Jon Rahm was in disbelief. It was Masters Sunday and Rahm was playing alongside a hobbled Tiger Woods. Their morning pairing had little bearing on who would take home the green jacket — they were in the 10:50 a.m. tee time, just the fifth of the day — but drew plenty of attention anyway.
This was the first real tournament Woods had played since his 2021 car crash and he’d made an inspired run to make the cut. By Sunday, though, he was limping towards the finish line. And on the seventh hole, to Rahm’s great surprise, their twosome got put on the clock.
“We all looked at the official, like, ‘he can’t walk any faster, let’s be honest,’” he remembered on Wednesday ahead of this week’s Hero World Challenge. “Like, he was already doing an amazing job trying to move up and down those hills.”
Woods is this week’s tournament host in the Bahamas. He was scheduled to be a player-host, too, before he withdrew on Monday with plantar fasciitis, an injury directly related to his ongoing recovery from the crash. Most of the questions about playing with Woods are in the past tense, at least for now. But Rahm was glad to have been alongside him for one of his nine competitive rounds in 2022.
He had some disdain for the official who’d decided to put them on the clock — “I’m not going to mention how much we had to wait on the second shot on 8,” he remembered — but his larger point was one about Woods.
“We all joked around with the official, and then when he turned around, Tiger takes off,” he said. “And I’m looking at my caddie, like, well, this is incredible.”
Rahm was impressed with Woods’ eagerness to keep pace despite the fact that he was struggling to put weight on his right foot for much of the round. He used his driver as a walking stick, propelling himself forward. And while his day had begun in promising fashion with par at No. 1 and birdie at No. 2, he ran out of gas down the stretch, making five bogeys plus a double at No. 17 en route to a closing 78. He finished 47th.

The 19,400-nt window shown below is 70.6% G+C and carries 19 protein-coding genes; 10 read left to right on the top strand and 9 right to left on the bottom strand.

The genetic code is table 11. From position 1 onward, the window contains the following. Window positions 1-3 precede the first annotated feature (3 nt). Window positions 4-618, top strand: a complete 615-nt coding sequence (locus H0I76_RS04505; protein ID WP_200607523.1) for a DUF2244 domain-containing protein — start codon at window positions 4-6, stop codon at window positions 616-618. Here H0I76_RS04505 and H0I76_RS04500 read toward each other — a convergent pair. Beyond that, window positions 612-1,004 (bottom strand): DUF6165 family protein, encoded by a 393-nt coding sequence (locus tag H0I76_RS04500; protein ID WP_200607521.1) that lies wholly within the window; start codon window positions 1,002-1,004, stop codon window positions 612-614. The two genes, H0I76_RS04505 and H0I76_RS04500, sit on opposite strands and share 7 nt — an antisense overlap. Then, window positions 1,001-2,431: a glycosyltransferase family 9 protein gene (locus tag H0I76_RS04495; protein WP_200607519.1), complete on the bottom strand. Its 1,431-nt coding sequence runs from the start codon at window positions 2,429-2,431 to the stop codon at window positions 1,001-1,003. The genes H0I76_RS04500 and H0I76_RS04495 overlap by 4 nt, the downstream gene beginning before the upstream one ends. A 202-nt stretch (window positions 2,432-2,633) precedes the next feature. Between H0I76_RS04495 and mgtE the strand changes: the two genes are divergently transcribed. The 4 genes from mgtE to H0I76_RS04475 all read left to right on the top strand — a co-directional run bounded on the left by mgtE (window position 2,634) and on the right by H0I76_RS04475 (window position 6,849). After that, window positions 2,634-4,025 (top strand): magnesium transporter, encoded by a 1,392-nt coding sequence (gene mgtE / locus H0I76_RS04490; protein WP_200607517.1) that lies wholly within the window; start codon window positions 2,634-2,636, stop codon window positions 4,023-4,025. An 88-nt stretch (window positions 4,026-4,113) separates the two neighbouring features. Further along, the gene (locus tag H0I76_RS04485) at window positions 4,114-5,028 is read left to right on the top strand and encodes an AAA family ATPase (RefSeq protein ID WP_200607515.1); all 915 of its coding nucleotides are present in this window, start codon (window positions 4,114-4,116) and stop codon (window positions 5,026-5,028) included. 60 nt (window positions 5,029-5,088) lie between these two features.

After the round, Rahm said, Woods was hurting even worse.
“We saw the reality afterwards that the cameras don’t see,” he said. “He puts on a bit of a show for the camera, like, he’s not going to show how much he’s really hurting. But when we finished scoring, just seeing him stand up and move around that room when there’s nobody watching, there was a difference. Especially after playing 18 holes and after sitting down when your legs cool off a little bit, it changes.”
Rahm’s round went far better. It was a challenging morning at Augusta but he finished with a five-birdie 69 to ascend to T27. And, to his surprise, his partner was an open book. In the lead-up to the Masters, Rahm had joked that Woods only ever lent his secrets to good friend Justin Thomas. But this round was different.
“Maybe because of my comments in the past he was a lot more talkative in that round,” Rahm said. “I don’t know if he was just trying to prove a point to me or not, but he was a little bit more talkative and he shared a lot of great stories, a lot of personal stories. I asked a little bit about golf and parenting … He was very open about it and very respectful about. It was great, it was great. It will be a round I remember for a long time.”
Despite his WD, Woods was on property on Wednesday, serving as tournament host. He gave a lesson in the morning to a pro-am participant. In the afternoon he cruised around the course in a golf cart, his two dogs sprinting alongside him, greeting the field. The crash took a toll, and trying to push through recovery has taken a toll, too. Woods said on Tuesday that he’d had additional procedures after playing this season, though he declined to specify.
Clock annoyance aside, Rahm was moved by that final round.
“It’s really inspiring,” he said. “How many surgeries has he had where he was written off? He’s done, he’s not playing again. He’s not only come back, he’s won tournaments, right? It seems right now that we might be reaching that point, but I don’t put anything past him. He surprised me before and he surprised a lot of people before. I’m hoping that he can keep playing, he can contend again, especially major championships.
“That Sunday’s going to be a fun one to remember.”